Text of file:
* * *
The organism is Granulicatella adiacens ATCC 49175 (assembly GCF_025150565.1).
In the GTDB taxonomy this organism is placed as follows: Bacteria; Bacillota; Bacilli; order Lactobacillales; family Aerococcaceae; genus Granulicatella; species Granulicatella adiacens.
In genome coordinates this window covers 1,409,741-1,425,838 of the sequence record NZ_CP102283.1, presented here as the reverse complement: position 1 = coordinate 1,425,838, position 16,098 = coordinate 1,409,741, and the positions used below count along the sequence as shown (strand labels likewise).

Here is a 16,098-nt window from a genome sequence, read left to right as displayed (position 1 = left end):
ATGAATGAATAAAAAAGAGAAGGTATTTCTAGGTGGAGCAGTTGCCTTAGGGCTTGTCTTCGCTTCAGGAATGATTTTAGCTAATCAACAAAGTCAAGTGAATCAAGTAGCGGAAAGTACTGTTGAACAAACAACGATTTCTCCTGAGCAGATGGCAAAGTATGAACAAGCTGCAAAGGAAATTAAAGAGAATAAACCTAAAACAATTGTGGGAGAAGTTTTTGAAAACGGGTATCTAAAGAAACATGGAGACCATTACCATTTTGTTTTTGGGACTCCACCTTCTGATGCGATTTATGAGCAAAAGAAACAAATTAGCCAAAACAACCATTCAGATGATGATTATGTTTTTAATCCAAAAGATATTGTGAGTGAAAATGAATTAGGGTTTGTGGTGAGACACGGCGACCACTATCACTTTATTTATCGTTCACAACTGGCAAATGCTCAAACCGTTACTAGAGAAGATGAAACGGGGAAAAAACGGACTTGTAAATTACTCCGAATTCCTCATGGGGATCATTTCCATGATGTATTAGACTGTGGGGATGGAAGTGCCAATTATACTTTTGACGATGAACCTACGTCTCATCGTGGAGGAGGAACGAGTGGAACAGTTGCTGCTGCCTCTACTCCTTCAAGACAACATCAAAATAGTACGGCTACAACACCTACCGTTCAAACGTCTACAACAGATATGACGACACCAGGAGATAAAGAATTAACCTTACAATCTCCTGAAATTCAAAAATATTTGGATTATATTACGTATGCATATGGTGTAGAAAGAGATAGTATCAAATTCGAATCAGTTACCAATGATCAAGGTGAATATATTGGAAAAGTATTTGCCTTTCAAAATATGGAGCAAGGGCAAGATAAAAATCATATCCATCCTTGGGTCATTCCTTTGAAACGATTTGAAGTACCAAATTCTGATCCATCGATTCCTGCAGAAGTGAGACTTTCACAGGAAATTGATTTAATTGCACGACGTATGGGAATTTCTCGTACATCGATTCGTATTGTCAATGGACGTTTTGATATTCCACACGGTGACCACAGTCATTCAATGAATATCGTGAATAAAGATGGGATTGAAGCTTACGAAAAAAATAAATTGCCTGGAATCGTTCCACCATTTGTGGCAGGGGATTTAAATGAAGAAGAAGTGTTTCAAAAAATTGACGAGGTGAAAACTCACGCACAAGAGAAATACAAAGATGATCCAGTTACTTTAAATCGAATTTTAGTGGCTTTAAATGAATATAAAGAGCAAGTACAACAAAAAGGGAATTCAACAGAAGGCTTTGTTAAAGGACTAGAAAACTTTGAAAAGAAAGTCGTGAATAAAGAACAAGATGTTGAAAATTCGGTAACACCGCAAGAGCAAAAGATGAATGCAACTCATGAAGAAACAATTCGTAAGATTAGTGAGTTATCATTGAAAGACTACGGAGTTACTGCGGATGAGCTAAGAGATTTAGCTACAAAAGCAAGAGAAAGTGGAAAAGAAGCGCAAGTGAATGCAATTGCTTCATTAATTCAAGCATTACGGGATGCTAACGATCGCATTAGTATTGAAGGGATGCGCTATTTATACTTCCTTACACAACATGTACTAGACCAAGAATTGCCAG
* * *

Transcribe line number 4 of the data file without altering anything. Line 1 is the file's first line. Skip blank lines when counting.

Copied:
Here is a 16,098-nt window from a genome sequence, read left to right as displayed (position 1 = left end):